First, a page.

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How garden improvements can add value to your home

When preparing to put your house up for sale, or just looking to maximise the property's value, you probably realise some changes need to be made to maximise the selling price. You will scrub & clean, paint, polish and maybe even de-clutter. You will make sure the house is spick and span, ready for inspection by the hordes of eager buyers you anticipate beating a path to your door.

Aside from elbow crease, bigger projects such as loft conversions, new kitchens, and bedrooms are all proven ways of adding value to your property but, by concentrating on the interior of the house, you may be missing a trick and, worse, leaving money on the table. It's time for you to take a look outside. At the garden.

Homeowners often under-estimate the importance of the garden and the value it can add, or conversely subtract, from the property. Yet the front garden will present the all-important first impression of the house whilst the gardens to the rear of the property is the icing on the cake.

The back garden

This area is especially valuable and a bit of landscaping works wonders. Ensure the lawn is lush and even, replace worn areas with new turf or even consider a full re-turfing project if the garden hasn't had the attention it deserves recently. Trim hedges, clear every weed, and restock the flower beds. Even if it's winter you can buy an array of plants from your local garden centre which will make an attractive display.

These improvements are cheap and easy to do yet you will be repaid in spades (pun intended). Studies estimate a well-manicured garden can add between 1&2% to the value of a property. In pounds and pence that could mean an additional £3798 on the average UK selling price of £189,901. A significant return for the amount of work involved.

Don't go overboard

We have seen that garden improvements will raise the value of your property and also make it easier to sell. But, a note of caution. Don't spend more money than you will recoup. For example, adding costly features such as decking or ornate fountains may make the garden even more spectacular but they won't push the value up exponentially; you will make back less than you lay out.

In a similar vein don't build an extension thinking the extra room will rocket the value. By building over the back garden you could actually be reducing the value of the house in real terms and you won't recoup your investment. Outdoor space is highly valued, especially today when most new builds only have tiny gardens, so if you have a decent sized back garden make the most of it.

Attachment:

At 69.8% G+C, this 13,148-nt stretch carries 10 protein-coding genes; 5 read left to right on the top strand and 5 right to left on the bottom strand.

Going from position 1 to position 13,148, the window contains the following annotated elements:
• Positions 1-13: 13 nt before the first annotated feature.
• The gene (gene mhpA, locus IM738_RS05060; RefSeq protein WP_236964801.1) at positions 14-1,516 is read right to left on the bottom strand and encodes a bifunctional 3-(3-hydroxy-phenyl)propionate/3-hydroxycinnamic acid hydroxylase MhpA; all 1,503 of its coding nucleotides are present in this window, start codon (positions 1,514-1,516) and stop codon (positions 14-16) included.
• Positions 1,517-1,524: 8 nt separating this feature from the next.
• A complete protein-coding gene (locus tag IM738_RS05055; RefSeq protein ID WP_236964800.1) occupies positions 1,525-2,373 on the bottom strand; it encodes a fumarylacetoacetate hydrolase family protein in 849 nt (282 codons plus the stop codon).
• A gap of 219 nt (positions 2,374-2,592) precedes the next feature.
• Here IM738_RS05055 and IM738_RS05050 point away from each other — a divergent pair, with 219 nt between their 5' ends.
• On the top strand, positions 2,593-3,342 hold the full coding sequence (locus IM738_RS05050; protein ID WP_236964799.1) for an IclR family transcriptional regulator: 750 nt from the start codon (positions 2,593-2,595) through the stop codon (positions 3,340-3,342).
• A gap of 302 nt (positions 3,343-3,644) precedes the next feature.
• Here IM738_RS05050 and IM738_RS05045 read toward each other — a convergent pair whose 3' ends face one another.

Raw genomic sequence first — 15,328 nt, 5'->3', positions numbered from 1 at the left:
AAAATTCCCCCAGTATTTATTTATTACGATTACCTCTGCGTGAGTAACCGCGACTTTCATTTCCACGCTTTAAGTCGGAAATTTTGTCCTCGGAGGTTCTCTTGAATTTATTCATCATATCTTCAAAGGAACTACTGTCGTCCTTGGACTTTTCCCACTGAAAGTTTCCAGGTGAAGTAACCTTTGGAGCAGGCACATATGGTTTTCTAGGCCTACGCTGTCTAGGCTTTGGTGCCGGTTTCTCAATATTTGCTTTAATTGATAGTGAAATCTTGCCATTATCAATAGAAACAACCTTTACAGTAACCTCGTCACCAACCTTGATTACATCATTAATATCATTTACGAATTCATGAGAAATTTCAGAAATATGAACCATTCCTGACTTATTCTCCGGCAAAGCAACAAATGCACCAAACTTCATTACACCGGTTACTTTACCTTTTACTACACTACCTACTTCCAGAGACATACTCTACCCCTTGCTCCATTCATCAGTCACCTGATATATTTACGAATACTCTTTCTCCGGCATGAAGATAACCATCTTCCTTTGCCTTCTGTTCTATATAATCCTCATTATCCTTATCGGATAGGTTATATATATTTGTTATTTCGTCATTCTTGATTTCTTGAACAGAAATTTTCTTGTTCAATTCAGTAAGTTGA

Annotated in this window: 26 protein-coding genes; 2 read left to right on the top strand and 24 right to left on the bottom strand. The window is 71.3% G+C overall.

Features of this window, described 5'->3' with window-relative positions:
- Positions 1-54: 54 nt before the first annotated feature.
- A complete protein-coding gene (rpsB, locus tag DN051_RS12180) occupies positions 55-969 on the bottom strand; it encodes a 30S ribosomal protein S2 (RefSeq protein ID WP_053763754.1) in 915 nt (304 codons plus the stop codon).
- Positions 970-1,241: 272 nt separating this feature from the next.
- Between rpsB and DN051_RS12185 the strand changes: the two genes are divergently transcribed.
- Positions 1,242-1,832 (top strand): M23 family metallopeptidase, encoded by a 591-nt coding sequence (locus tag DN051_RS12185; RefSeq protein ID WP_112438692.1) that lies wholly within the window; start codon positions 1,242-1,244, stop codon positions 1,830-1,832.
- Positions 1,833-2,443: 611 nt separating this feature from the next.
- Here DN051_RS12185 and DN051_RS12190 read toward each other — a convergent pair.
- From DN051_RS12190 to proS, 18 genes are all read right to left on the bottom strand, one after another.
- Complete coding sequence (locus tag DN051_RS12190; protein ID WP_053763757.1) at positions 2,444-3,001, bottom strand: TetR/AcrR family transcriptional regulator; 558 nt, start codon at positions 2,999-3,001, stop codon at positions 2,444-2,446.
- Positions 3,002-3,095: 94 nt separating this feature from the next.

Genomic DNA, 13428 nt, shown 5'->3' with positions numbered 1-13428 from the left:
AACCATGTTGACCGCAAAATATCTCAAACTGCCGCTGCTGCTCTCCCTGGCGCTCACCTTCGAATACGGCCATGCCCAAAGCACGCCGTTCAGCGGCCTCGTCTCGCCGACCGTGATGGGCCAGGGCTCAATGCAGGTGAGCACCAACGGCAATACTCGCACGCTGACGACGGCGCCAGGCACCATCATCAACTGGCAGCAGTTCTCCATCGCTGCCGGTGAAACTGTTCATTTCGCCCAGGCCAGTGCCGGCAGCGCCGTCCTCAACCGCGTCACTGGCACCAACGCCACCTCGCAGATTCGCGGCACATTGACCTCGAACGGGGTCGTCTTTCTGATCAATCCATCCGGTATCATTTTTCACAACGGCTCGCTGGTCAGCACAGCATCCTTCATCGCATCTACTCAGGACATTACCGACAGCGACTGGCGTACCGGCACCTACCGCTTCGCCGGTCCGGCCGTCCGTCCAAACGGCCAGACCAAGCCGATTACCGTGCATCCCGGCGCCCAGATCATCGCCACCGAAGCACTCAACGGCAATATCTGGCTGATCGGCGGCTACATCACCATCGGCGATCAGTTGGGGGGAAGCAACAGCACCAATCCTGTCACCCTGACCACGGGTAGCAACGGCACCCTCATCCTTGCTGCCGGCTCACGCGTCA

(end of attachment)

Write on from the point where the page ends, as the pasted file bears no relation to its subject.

This doesn't seem right but.....

The front garden is an interesting area. As the first thing a potential buyer sees it is vital that it is neat and tidy. Grass should be mown, plants kept clear of weeds and make sure there are no kids’ toys or old car tyres around for people to fall over. Keeping the front garden tidy will increase the kerb appeal of the house and create a great first impression.

However, and this may seem to fly in the face of everything I've written above, there is a case for tearing up the front lawn and flowers and pouring concrete over the whole lot. Bear with me.

It sounds drastic but, in the urban areas of big cities, parking spaces can be hard to find. By concreting the front garden and providing access by lowering the kerb (don't forget to apply for planning permission) you create a highly prized and valuable parking space. Getting the work done isn't cheap but it will add a premium to the property presenting a big return on your investment. So, I guess we can legitimately call it a garden improvement... of sorts.

Finish the job

Remember, whatever your plan for your outside spaces are, potential buyers want to see the finished product. They want to be able to sit on a bench and look out over flower beds in bloom. An unkempt or neglected garden will only put people off. They won't 'see the potential' they will just mentally reduce their offer or even walk away. Tidying and landscaping your gardens is definitely worth your while and could well be more money in the bank.

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